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The 2004 Said Awards

David Brooks called his end-of-the-year writing awards the Hookies, after Sidney Hook, the crackpot anti-communist philosopher who is, indeed, an appropriate icon for a celebration of Francis Fukuyama and Peter Beinart. Call these the Saids, after the man who proved that even the most towering intellect can be boycotted by the guardians of the legitimate public sphere on grounds of anti-semitism,, designed to ward off not only criticism of Israel but of the US role in the world in general. Lots of great, penetrating analysis of the world nevertheless takes place, although Americans who limit themselves to the thin debate permitted in the New York Times and other mainstream publications would never know it (all the following were released in 2004 or late 2003).

Mahmood Mamdani, Good Muslim, Bad Muslim: America, the Cold War, and the Roots of Terror(Pantheon). No one else has so vividly explained the way the creation of a transnational terrorist army to fight the Soviets in Afghanistan laid the groundwork for so much recent world history. Fascinating analysis of the colonial roots of genocide to boot. And he flips the argument that the war on terror, is the new cold war on its head: what both in fact share is opposition by the US to militant nationalism in any form.

P. W. Singer, Corporate Warriors: The Rise of the Privatized Military Industry (Cornell University Press) lays out the role of Haliburton, Executive Outcomes et al, and asks, if militaries are just corporate services sold to bidders, why shouldn’t George Soros”or Osama Bin Laden”buy one for himself? A great beginning to understanding one of the most complex changes as the structures of the modern world mutate into something else.

Sherene H Razack, Dark Threats and White Knights: The Somalia Affair, Peacekeeping, and the New Imperialism (University of Toronto Press). After the debacle in Iraq has played itself out, we will no doubt hear renewed declarations about the importance of UN Peacekeeping. Razack’s autopsy of what can fairly be described as Canada’s Abu Graib–the murder of a Somali youth in the custody of Canadian troops–demonstrates the limits of imperialist missions, even when conducted by countries far less militaristic and apparently more concerned with human rights than the US. See Also Sandra Whitworth, Men, Militarism, and UN Peacekeeping: A Gendered Analysis.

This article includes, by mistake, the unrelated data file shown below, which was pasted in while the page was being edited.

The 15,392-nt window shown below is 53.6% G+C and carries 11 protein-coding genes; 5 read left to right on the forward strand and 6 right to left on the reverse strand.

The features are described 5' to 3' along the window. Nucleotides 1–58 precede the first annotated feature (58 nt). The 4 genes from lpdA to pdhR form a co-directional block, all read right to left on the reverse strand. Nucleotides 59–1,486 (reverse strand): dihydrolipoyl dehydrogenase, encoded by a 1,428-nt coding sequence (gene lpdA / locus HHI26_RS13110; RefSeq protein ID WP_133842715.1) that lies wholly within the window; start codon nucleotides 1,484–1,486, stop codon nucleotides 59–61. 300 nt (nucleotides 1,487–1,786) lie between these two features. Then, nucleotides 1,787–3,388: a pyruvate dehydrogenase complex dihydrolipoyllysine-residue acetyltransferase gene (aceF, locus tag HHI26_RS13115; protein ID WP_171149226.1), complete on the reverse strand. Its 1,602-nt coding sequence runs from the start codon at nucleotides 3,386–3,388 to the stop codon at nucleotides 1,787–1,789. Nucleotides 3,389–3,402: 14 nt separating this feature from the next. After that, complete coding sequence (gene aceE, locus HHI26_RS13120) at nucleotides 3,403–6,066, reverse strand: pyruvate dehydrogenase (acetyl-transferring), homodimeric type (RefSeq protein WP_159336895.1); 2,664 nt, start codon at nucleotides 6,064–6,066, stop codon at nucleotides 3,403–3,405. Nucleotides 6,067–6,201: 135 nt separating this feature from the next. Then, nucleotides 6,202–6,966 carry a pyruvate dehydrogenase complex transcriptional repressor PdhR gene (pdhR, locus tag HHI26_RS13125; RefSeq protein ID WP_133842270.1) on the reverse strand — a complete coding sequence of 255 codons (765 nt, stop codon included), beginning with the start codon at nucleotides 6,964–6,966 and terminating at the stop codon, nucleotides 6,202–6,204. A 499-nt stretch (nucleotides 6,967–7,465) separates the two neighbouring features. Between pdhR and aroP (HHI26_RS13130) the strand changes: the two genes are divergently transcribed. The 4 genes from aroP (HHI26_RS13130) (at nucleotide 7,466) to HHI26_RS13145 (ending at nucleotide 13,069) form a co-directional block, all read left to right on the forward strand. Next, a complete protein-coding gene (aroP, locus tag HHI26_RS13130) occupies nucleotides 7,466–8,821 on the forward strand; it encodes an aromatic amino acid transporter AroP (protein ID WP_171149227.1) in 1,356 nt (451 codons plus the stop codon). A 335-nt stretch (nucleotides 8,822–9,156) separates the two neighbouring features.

Margaret Kohn, Brave New Neighborhood: The Privatization of Public Space (Routledge). No, Habermas, democracy is not a graduate seminar where everyone rationally and politely debates policy. Democracy is instead about radicals, evangelicals, and even the homeless thrusting their problems and visions of change in your face. The public space needed to do so is precisely what is rapidly disappearing in the US. Even publicly owned lands are increasingly conceptualized as private property simply administered by the government. A somewhat turgid read, but worth taking in a couple of chapters to get the main argument.

John Mickelthwait and Adrian Woodbridge, The Right Nation: Conservative Power in America (Penguin Press) lays out the forty year ascent of the right wing from the margins to hegemony over the American political sphere with a clarity and comprehensiveness found nowhere else. Leftists who want to turn things around should read and study this very carefully. See also Sheldon Rampton and John Stauber, Banana Republicans, and Thomas Frank, What’s the Matter with Kansas?.

Dan Clawson, The Next Upsurge: Labor and the New Social Movements (ILR Press). Bracingly optimistic assessment of recent developments in the practice of labor unions and their supporters. Have the tactics that will produce a genuine upsurge in union membership crystallized in such forms as labor community alliances, living wage struggles, and the anti-globalization movement? Clawson is very convincing when he argues that a revival of unions is unlikely to be the product of patient and steady organizing drives, but will instead sprout up as effective tactics suddenly spread like wildfire. His idea that what is most needed is a fusion of movements, in which all adopt each others demands, rather than a coalition, in which everyone simply marches side by side, is worth taking seriously.

Notes from Nowhere Collective, We Are Everywhere: The Irresistible Rise of Global Anticapitalism(Verso Press) . The anti-capitalist movement in all its global, networked, autonomous, self-organizing, and somewhat incoherent glory. Also see Globalize Liberation edited by David Solnit.

Emmanuel Todd, After the Empire (Columbia University Press). The most ambitious, and also most amusing, of the assessments of the US’s mad bid to rebuild the Roman Empire. What is behind the increasingly tight alliance between Israel and the US? It is the mutual attraction of evil. What sort of intellectual is Paul Krugman? A fake non-conformist. Todd diagnoses the US as a society unable to overcome racism, deluded in its belief in its omnipotence, and failing to produce much of anything the world really wants. Whats to argue with? See also Michael Mann, Incoherent Empire, Jan Nedersveen Pieterse, Globalization or Empire?.

STEVEN SHERMAN is a sociologist living in Chapel Hill, NC. He can be reached at: threehegemons@hotmail.com

 

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